Jehovah’s Witnesses contend that the gospel of Matthew was originally written in Hebrew.
The Truth from Scholars.
- The Wycliffe Bible commentary: Matthew, Pfeiffer, C. F.
- A commentary, critical and explanatory, on the Old and New Testaments, Matthew, Jamieson, Fausset, Brown.
- New Bible commentary, Matthew, Carson, D. A.
- The Bible knowledge commentary, Walvoord, J. F.
- Matthew, J. W. McGarvey, p8
- C. H. Lenski, Gospel of Matthew, p 11-19
The Wycliffe Bible commentary: Matthew, Pfeiffer, C. F.
Composition and Date. The great frequency of citations and allusions to Matthew found in the Didache, Epistle of Barnabas, Ignatius, Justin Martyr, and others attests its early composition and widespread use. The literar connections of this Gospel must be considered in its relations to the other Synoptics, and also to the statement of Papias that “Matthew wrote the words in the Hebrew dialect, and each one interpreted as he could” (Eusebius Ecclesiastical History 3.39). Many have explained Papias’ statement as referring to an Aramaic original from which our Greek Gospel is a translation. Yet our Greek text does not bear the marks of a translation, and the absence of any trace of an Aramaic original casts grave doubts upon this hypothesis. Goodspeed argues at length that it would be contrary to Greek practice to name a Greek translation after the author of an Aramaic original, for Greeks were concerned only with the one who put a work into Greek. As examples he cites the Gospel of Mark (it was not called the Gospel of Peter) and the Greek Old Testament, which was called the Septuagint (Seventy) after its translators, not after its Hebrew authors (E. J. Goodspeed, Matthew, Apostle and Evangelist, pp. 105, 106). Thus Papias is understood to mean that Matthew recorded (by shorthand?) the discourses of Jesus in Aramaic, and later drew upon these when he composed his Greek Gospel. Though it is surely possible that Mark was written first, and may have been available to Matthew, there was no slavish use of this shorter Gospel by Matthew, and many have argued for the complete independence of the two books.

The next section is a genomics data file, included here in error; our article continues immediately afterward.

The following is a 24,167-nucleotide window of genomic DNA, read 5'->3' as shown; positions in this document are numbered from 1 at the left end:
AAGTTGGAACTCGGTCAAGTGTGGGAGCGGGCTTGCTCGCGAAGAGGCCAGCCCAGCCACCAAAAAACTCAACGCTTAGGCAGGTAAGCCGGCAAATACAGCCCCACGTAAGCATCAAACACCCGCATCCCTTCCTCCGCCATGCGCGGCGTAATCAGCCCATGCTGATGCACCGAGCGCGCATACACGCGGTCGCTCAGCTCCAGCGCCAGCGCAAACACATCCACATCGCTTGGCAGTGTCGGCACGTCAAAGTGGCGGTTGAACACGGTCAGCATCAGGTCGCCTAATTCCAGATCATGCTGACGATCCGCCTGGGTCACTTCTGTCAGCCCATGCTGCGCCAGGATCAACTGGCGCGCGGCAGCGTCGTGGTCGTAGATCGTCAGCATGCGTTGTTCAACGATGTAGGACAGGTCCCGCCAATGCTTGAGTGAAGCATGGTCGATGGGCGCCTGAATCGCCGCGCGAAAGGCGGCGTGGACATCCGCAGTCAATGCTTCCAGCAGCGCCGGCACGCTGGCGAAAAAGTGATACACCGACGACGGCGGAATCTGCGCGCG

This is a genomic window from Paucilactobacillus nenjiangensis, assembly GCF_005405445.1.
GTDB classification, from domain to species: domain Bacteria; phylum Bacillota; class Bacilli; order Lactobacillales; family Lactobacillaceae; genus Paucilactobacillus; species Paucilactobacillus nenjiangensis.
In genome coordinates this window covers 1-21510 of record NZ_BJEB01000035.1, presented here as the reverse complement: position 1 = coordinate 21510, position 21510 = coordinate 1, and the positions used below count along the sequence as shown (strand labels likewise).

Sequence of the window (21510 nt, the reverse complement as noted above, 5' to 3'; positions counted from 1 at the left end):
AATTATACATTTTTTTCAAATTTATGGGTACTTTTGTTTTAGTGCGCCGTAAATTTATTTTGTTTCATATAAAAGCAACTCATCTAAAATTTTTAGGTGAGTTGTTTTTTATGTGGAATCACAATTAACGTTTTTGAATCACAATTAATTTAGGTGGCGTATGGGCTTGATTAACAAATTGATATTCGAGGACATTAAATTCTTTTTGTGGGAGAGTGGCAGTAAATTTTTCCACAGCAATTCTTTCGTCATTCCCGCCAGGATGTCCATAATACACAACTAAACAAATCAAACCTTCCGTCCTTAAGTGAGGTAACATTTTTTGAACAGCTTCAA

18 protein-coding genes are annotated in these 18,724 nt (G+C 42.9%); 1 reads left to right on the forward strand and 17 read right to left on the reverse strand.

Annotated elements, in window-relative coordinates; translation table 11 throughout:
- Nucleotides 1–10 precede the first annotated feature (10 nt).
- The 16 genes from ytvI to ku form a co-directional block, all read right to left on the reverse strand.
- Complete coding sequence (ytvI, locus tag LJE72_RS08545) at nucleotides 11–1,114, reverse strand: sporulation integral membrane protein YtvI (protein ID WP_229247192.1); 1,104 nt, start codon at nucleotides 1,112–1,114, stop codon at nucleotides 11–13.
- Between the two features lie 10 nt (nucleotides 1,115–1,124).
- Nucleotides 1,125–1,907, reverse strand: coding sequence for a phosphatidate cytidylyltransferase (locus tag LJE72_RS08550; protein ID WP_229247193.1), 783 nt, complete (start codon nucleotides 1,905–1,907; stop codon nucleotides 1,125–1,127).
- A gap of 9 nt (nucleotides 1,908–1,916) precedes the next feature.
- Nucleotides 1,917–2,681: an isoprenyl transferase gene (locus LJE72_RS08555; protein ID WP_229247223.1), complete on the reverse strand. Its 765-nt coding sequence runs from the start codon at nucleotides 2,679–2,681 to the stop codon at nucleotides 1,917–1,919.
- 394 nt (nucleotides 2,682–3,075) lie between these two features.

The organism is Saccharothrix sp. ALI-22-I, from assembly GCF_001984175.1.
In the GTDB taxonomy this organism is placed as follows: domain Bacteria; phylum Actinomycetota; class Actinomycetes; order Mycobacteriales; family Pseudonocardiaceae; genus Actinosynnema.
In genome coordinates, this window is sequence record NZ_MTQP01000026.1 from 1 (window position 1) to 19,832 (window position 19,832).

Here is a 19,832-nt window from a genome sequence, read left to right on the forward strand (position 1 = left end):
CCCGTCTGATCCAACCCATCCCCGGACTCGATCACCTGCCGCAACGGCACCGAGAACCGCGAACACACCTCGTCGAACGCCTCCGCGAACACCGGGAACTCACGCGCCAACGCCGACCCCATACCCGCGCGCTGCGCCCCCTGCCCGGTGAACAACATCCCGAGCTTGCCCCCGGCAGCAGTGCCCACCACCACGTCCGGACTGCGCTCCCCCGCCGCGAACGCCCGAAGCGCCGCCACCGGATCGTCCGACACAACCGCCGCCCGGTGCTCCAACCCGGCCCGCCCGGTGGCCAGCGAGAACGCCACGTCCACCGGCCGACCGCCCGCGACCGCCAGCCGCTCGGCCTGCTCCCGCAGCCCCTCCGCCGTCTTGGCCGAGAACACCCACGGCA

A commentary, critical and explanatory, on the Old and New Testaments, Matthew, Jamieson, Fausset, Brown.
But by far the most interesting and important point connected with this Gospel is the language in which it was written. It is believed by a formidable number of critics that this Gospel was originally written in what is loosely called Hebrew, but more correctly Aramaic, or Syro-Chaldaic, the native tongue of the country at the time of our Lord; and that the Greek Matthew which we now possess is a translation of that work, either by the Evangelist himself or some unknown hand. The evidence on which this opinion is grounded is wholly external, but it has been deemed conclusive by Grotius, Michaelis (and his translator), Marsh, Townson, Campbell, Olshausen, Creswell, Meyer, Ebrard, Lange, Davidson, Cureton, Tregelles, Webster and Wilkinson, &c. The evidence referred to cannot be given here, but will be found, with remarks on its unsatisfactory character, in the Introduction to the Gospels prefixed to our larger Commentary, pp. 28-31.